Tennessee Theatre Blade Sign Re-lighting, Gay Street, Knoxville, August 2016
The long story of the Tennessee Theatre continues and, happily, most of the recent chapters have been happy ones. Originally built as a movie palace, it opened its doors on October 1, 1928 with a showing of “The Fleet Is In.” More of these palaces, often funded by movie companies such as Paramount, opened in in 1928 than any other year. Chicago architects Graven and Mayger, who only worked together for fifteen months, designed the Tennessee and seven other Moorish Revival style theaters. Of the original eight only two survive: The Tennessee in Knoxville and the Alabama in Birmingham.
By the 1940s with the advent of common ownership of the automobile, migration began to the suburbs and move theaters we built there. Television also reduced the number of people going out to the movies. By the 1970s the theatre, along with most of downtown Knoxville, was in serious decline. Closed in 1977 and with its future uncertain, James Dick (who started WIVK) purchased it in 1980 to ensure its survival. The theatre, which had enjoyed minor refurbishments in 1966, was, once again, given a cosmetic makeover in 1981 by Mr. Dick, who operated it for fifteen years. He shifted the focus to live performance.
The non-profit Tennessee Theatre Foundation gained control in 1996 and, recognizing the severe limitations to presenting large productions, almost immediately began raising funds to return the theatre to its original state in front of house and to enhance back-of-house for load-ins, lighting and sound, larger stage area and adequate space for other functions like dressing rooms. It closed in June 2003, re-opening in January of 2005 after an expenditure of approximately $30 million.
The marquee (where upcoming performances are displayed and the vertical sign received some attention at the time. Both a marquee and vertical sign were in place when the theatre opened in 1928, but they had been lost. In 1956, the original vertical sign was junked and the marquee was modified to reflect a mid-century modern sensibility. In 2005, both of the marquee and the 60 foot vertical signs were refashioned to look more like the originals, while using the best LED technology of the time.
While those of us who remember the repairs of 2003 to 2005 very well might consider that a very contemporary effort, the subsequent eleven years have brought changes to the technology available. The light bulbs had faded, hail storms resulted in damage to each and the marquee suffered at the impact of various trucks over the decade. Clearly, a next step to continue to preserve, repair and modernize the signs was needed.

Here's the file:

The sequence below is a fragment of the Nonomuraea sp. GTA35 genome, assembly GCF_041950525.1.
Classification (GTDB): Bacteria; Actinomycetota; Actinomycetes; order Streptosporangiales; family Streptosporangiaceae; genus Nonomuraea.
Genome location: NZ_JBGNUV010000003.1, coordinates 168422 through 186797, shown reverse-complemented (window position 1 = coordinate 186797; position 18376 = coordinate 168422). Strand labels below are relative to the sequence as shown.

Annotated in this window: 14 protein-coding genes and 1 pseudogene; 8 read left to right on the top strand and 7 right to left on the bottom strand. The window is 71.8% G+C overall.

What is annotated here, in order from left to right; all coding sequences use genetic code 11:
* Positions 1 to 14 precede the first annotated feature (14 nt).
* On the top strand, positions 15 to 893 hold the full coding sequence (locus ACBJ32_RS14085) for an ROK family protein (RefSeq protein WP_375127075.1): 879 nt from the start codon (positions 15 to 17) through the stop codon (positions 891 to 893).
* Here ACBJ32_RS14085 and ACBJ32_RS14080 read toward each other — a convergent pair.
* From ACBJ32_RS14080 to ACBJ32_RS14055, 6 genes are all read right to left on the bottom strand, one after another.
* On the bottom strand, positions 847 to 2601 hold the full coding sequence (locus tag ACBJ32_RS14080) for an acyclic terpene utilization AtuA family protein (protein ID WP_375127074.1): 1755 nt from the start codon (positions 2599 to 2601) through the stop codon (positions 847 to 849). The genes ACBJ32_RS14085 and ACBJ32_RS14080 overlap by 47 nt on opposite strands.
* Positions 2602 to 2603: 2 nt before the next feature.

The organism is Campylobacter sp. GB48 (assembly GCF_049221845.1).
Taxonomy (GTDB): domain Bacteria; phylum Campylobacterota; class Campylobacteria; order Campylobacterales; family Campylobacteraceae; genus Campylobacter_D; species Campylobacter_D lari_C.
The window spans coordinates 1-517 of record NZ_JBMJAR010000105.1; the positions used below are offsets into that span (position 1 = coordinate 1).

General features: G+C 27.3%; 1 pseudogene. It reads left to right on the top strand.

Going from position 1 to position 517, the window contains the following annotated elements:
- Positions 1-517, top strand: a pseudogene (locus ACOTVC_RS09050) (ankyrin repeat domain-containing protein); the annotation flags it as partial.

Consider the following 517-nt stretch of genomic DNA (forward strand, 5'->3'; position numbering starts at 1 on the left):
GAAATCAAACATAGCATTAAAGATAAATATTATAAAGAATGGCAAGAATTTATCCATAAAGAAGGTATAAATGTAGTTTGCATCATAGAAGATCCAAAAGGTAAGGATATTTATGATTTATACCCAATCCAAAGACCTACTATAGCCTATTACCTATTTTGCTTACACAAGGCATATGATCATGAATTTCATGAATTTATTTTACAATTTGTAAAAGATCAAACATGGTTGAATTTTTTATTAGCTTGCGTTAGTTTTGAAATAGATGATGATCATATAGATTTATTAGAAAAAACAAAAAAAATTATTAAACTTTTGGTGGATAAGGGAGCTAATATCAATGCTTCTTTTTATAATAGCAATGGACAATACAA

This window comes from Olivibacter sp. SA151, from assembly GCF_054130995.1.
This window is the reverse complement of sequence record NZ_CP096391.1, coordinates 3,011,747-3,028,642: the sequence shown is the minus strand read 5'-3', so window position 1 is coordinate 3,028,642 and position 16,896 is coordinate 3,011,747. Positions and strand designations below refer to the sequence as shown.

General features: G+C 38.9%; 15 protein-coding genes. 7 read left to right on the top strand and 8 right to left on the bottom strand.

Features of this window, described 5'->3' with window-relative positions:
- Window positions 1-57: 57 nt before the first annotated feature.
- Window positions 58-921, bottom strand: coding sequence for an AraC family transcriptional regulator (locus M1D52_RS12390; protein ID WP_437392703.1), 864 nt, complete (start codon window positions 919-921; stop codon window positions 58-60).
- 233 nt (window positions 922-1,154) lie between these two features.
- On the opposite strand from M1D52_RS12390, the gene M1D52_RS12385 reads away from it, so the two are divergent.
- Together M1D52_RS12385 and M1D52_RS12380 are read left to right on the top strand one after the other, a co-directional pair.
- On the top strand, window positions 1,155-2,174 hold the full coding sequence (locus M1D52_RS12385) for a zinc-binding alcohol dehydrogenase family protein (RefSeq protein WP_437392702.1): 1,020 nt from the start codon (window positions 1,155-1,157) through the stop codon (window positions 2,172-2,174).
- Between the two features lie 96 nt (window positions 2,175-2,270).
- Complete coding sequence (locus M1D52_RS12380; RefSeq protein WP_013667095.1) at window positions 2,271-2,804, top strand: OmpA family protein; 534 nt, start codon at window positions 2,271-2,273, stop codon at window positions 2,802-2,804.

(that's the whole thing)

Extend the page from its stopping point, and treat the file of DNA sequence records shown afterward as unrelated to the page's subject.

A project to raise money to refurbish the signs began last spring. The city of Knoxville awarded a grant of $65,000 toward the anticipated $156,000 project. Pattison Sign Group agreed to complete the project at cost. Individual donations were solicited and people purchased light bulbs, prints of the sign and specially designed ornaments. In total, $136,000 has been raised to date.
The determination having been made that the blade sign would need to be removed from the building for repair, on June 6 the four-ton sign was removed using two cranes, one attached to the top and another attached to the bottom. With it loaded onto a flat-bed truck and removed, work on the marquee began in earnest. Repairs were made where needed, it was re-lamped with new generation LED lights and a moving message board.
On August 23, the newly improved blade sign was returned to the building in a dramatic re-mounting process that had most of the gathered crowd holding their breath. All went well and, the sign secured once again, a re-lighting celebration was planned for last night with an open house, backstage and onstage tours. Just after 8:00 PM the crowd of hundreds gathered on the closed block of Gay Street and, after remarks from the mayor, the sign was relighted, hopefully to shine brightly for years to come.
And shine brightly, it did. Gay Street was lighted for blocks by the 5700 new LED light bulbs. Nearby residents began to grumble, though half-heartedly and with a bit of pride. It was another good night for city and it made me wonder: Are there other cities where hundreds of people would gather downtown for a sign re-lighting? It was quite a display of civic pride and I think everyone was happy to be there on the historic occasion.
It’s one of the most photographed sites in our city and probably in the state and a point of pride for locals as well as a point of interest for visitors. Check it out after dark tonight and enjoy our generation’s contribution to the ongoing preservation of a Knoxville landmark.